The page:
Another iPhone frenzy nears

Laurence Hardin said he isn’t crazy enough to spend the night in front of a San Francisco Apple Store to get the latest incarnation of the iPhone on Friday morning. Instead, he’ll just show up at 5 a.m. and hope the line isn’t too long.

“There are no ifs about it,” the 26-year-old video-game publicist said. “I’m lining up. I learned last time though that they should have enough stock to at least last through the morning.”

Many iPhone fanatics, such as Hardin, are trading in their first-generation phones — which have yet to hit the two-year-old mark — for the cheaper, faster 3G iPhone. Steve Jobs, chief executive officer of Apple Inc., unveiled the new gadget one month ago at the Worldwide Developers Conference at Moscone Center.

The new $199 3G iPhone, which will be sold in 22 countries, will feature 8 gigabytes of storage. When the iPhone was first introduced in 2007, he said, the 8-gigabyte version cost $599 — it now retails at $399.

The souped-up mobile computer — which serves as a phone, Internet browser, camera and music player — is half of the price of its first incarnation. It also features GPS satellite navigation and faster Internet service. Apple also is allowing third-party developers to build applications for the iPhone, a big plus for iPhone users milling about Union Square on Wednesday.

Brian Roberts, a professional yo-yo performer known as Doctor Popular, said he had to hack into his first-generation iPhone to download and develop games and other applications.

“I get all the applications for free right now,” he said. “It’s going to take some convincing for me to pay for them.”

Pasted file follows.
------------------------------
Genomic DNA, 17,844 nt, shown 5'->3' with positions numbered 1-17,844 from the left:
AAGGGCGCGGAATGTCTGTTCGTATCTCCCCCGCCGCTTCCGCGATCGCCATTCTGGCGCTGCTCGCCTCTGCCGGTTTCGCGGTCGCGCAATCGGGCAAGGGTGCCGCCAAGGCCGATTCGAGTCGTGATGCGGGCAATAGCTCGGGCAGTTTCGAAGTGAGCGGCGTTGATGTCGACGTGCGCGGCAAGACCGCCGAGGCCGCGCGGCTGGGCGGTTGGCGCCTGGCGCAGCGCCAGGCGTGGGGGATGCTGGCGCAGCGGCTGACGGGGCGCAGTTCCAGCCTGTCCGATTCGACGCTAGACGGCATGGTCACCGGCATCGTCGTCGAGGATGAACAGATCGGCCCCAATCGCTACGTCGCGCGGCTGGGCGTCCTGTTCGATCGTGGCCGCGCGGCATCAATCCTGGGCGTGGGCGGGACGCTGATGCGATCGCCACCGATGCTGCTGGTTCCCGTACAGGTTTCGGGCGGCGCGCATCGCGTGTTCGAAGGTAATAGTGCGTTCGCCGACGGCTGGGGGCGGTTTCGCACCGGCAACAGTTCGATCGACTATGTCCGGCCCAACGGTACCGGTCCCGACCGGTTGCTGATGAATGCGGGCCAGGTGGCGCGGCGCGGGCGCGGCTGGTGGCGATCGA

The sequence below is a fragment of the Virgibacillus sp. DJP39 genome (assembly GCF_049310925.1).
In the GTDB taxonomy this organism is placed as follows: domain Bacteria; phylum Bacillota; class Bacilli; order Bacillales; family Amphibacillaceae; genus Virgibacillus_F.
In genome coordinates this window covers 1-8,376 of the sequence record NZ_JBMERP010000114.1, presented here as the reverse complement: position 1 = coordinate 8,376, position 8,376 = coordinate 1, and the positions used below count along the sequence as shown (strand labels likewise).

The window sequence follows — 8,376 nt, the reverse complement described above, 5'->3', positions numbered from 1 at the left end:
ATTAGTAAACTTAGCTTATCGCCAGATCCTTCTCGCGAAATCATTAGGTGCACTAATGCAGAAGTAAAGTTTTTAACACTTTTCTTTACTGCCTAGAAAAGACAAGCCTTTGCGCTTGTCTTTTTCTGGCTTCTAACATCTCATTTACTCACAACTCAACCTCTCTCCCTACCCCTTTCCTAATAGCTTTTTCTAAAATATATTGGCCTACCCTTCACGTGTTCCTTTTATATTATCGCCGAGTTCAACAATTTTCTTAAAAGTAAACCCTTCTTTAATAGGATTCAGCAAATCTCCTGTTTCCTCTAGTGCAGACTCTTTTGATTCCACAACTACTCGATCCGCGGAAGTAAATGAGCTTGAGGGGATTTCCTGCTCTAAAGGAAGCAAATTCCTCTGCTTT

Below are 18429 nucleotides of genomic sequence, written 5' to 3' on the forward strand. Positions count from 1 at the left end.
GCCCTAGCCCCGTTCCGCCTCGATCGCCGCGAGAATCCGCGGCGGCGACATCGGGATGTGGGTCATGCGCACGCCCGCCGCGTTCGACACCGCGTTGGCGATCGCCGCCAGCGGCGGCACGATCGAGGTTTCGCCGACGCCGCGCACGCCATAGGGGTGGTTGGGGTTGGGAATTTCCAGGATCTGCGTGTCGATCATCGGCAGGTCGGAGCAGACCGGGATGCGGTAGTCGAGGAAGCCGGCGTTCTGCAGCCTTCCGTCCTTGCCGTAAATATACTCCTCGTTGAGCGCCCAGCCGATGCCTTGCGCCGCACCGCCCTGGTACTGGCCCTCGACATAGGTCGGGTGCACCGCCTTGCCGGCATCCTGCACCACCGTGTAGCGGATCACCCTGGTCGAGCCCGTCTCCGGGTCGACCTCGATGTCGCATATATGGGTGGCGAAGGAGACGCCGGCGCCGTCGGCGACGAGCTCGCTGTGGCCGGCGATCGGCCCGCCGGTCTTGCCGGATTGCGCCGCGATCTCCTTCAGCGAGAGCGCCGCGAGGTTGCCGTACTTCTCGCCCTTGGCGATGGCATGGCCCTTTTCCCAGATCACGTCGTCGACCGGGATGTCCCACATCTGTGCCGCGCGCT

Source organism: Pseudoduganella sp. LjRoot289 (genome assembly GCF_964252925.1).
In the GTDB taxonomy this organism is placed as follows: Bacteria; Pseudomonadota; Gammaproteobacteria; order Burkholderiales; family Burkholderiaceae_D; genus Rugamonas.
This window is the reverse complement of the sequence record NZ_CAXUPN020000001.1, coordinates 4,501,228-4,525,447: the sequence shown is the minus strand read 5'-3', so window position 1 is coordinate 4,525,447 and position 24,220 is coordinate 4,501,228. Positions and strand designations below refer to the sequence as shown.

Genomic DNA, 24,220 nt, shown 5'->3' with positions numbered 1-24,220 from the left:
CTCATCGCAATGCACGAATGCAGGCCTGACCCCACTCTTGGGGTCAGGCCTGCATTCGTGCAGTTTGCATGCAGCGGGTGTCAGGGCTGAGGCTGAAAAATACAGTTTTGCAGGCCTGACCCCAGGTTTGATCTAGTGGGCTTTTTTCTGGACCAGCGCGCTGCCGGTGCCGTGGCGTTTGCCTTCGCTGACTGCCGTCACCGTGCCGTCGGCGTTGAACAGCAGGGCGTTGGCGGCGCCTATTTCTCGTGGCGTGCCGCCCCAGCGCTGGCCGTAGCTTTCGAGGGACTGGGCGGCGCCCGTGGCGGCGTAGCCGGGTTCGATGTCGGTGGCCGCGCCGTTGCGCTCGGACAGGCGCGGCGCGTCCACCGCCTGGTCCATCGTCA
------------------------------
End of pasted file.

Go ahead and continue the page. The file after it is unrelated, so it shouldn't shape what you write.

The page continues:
Roberts said he isn’t going to buy the new phone unless he comes across a surplus of money. Not only would he have to buy another phone, but the AT&T service plan for the new phone also costs an extra $20 a month for the faster service.

Kim Mackin bought her iPhone a month and a half ago. At the time, nobody at the Apple Store told her to wait for the new version to come out.

“I’m a bit disappointed,” said Mackin, a 23-year-old fashion designer visiting San Francisco from Chicago. “I wish you could go in and trade it for a new one, but I’m not one to make a fuss.”

bbegin@sfexaminer.com

Mixed reviews

The iPhone has received mixed reviews from three newspapers that tested it.

New York Times

Thumbs up: “Crystal clear” audio

Thumbs down: Extra service costs, dearth of third-generation network coverage in some states

Would buy? No

Wall Street Journal

Thumbs up: Audio quality, download speed

Thumbs down: Extra service costs

Would buy? Maybe

USA Today

Thumbs up: Audio quality, download speed

Thumbs down: Extra service costs

Would buy? Yes

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